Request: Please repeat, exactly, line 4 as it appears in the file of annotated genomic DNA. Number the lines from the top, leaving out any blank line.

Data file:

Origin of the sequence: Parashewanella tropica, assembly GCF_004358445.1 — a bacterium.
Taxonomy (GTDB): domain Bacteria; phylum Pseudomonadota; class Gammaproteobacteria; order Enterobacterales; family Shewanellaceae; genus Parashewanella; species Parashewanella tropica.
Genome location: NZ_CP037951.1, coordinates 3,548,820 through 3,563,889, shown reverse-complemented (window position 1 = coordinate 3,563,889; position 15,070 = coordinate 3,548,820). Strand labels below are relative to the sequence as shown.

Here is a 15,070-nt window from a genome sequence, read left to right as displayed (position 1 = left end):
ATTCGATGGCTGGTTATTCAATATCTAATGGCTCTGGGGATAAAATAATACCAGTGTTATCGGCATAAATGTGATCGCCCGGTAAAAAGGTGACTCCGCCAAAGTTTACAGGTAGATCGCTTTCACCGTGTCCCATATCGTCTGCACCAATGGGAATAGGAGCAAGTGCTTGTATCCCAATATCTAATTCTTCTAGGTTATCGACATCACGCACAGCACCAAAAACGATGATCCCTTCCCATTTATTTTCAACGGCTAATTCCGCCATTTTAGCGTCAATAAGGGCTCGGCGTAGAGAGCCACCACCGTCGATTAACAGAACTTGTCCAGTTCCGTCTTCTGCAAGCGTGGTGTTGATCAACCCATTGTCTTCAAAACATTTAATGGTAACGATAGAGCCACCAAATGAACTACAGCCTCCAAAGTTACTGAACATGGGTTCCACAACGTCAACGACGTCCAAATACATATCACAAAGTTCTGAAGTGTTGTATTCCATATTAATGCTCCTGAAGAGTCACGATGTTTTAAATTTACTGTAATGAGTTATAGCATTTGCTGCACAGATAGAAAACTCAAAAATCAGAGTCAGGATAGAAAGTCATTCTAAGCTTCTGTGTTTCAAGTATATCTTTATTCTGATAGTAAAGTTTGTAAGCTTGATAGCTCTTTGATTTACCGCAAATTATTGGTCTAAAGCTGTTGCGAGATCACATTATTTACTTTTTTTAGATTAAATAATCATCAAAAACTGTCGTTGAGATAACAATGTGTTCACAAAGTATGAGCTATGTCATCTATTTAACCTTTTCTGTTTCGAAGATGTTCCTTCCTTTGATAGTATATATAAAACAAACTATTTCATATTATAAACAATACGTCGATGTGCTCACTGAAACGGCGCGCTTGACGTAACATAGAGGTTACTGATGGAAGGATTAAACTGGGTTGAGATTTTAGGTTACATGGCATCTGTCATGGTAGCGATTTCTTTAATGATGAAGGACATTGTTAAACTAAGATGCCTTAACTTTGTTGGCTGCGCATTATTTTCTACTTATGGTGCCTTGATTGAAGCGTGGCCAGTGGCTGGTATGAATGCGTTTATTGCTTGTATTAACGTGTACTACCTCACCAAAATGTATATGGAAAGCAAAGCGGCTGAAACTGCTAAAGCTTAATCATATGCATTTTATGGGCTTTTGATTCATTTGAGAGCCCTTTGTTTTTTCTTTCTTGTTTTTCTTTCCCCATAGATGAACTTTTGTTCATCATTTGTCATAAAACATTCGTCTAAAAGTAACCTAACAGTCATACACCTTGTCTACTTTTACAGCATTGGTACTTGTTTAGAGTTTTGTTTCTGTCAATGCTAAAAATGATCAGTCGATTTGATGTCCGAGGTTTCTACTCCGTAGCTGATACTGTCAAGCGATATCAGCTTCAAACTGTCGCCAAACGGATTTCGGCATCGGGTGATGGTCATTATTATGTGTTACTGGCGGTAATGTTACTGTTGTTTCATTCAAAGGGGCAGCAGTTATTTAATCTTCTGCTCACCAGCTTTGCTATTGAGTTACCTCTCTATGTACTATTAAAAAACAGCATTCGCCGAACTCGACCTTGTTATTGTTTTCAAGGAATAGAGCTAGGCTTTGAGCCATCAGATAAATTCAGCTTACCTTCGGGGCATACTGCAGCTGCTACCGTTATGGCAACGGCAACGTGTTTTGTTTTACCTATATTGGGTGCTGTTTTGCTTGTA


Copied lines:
Here is a 15,070-nt window from a genome sequence, read left to right as displayed (position 1 = left end):